What do donor conception, surrogacy, divorce, and adoption have in common? According to the newly-founded International Children’s Rights Institute (ICRI), they are all practices which violate the rights of children to be born free, to be raised by his or her biological parents wherever possible, and to have a knowledge of the heritage of his or her biological parents. Dubbed “Bonds that Matter” for its focus on these beginning-of-life issues, the ICRI’s inaugural conference gathered scholars, activists, and students from around the country to Simi Valley, California last Friday to discuss the various ways in which these four practices violate children’s rights.
First to speak was Alana Newman, founder of Anonymous Us and speaker on behalf of the many donor-conceived children and adults who, like herself, believe that their lives have been permanently affected for the worse by having been cut off from at least one biological parent. Beginning with her own personal testimony, Newman recounted the behavioral problems that she experienced after realizing that her biological father was paid for his promise to stay out of her life. Newman pointed out that not only do many donor-conceived adults suffer from feelings of worthlessness, grief, and shame, but all of them have no information about half, or all, of their genetic background.
Donor conception can create societal problems, explained Newman. For example, the American Society of Reproductive Medicine recommends (note: These numbers are not based on law, the reality could be much worse) a limit of twenty-five children per donor per population of 800,000. If you do the math, this means that within New York City, one person could have 258 offspring, so the son of such a donor could easily have over a hundred sisters in the same area. The result is that people may unknowingly engage in incest and have consanguineous children, the first of which is prohibited in all fifty states and the second of which may produce unhealthy children.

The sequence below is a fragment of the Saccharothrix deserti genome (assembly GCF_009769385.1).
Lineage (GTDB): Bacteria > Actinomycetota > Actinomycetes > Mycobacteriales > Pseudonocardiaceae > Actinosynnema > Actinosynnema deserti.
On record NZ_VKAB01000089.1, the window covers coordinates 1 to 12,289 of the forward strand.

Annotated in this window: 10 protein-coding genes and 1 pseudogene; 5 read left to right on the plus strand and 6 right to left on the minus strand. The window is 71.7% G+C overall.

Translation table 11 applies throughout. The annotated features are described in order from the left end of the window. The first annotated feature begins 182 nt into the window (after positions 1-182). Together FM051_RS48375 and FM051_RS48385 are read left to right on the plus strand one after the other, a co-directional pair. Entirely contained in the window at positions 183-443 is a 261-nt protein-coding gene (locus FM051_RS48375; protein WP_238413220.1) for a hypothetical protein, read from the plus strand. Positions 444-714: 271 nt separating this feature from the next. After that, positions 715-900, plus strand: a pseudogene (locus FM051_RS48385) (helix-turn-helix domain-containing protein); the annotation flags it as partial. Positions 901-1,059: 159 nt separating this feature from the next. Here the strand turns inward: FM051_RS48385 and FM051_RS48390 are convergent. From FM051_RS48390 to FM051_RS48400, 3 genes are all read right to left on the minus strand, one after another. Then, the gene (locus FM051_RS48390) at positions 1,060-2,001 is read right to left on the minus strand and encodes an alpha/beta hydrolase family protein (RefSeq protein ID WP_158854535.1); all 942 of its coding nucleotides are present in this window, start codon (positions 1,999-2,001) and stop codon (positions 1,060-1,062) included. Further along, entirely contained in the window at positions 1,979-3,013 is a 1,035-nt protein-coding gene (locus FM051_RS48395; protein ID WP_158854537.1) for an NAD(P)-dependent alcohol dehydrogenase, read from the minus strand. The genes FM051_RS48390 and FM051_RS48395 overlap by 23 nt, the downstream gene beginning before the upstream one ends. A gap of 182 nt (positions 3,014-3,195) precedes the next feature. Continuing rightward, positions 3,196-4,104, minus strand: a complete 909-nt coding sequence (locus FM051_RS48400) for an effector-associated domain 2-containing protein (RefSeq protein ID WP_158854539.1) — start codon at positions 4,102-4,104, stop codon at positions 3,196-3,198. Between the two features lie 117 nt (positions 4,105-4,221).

Next up was Jennifer Lahl, a documentary filmmaker who focused her talk on egg donation and surrogacy. According to the popular narrative, says Lahl, egg donors and surrogates are informed, empowered women who are providing a family with the opportunity to have a child of their own. For Lahl, the truth is not so rosy. Egg donation and surrogacy commodify the women whose bodies are being used and the babies who are thus born.
Women serving as surrogates are often uninformed about the risks involved in the procedures and are more likely to be motivated by financial need than charity, Lahl pointed out. Some surrogates are even shipped across international borders so that contracting mothers and fathers can make use of their reproductive capacity. For Lahl, given that women are expected to provide a service and then leave behind a baby which isproperly speakingtheir own, this practice amounts to the newest form of human trafficking. The E.U. Parliament agrees, saying that surrogates are “exploited” as “commodities” on the “international reproductive market.”
The commodification of human life becomes even clearer from the side of the baby.
Lahl presented an advertisement from the Stanford Daily which offered “excellent compensation” for a “genius egg donor.” On the flip side, surrogates are sometimes required by contract to abort babies when they turn out to have less-than-desirable traits. Furthermore, the egg harvesting and fertilization processes often produce a surplus of embryos which are normally frozen and kept for scientific experiments. Far from being the loved and cherished child that these procedures are supposed to create, babies born from this procedure are bought for their traits and created through a procedure whose longterm effects remain unknown to us.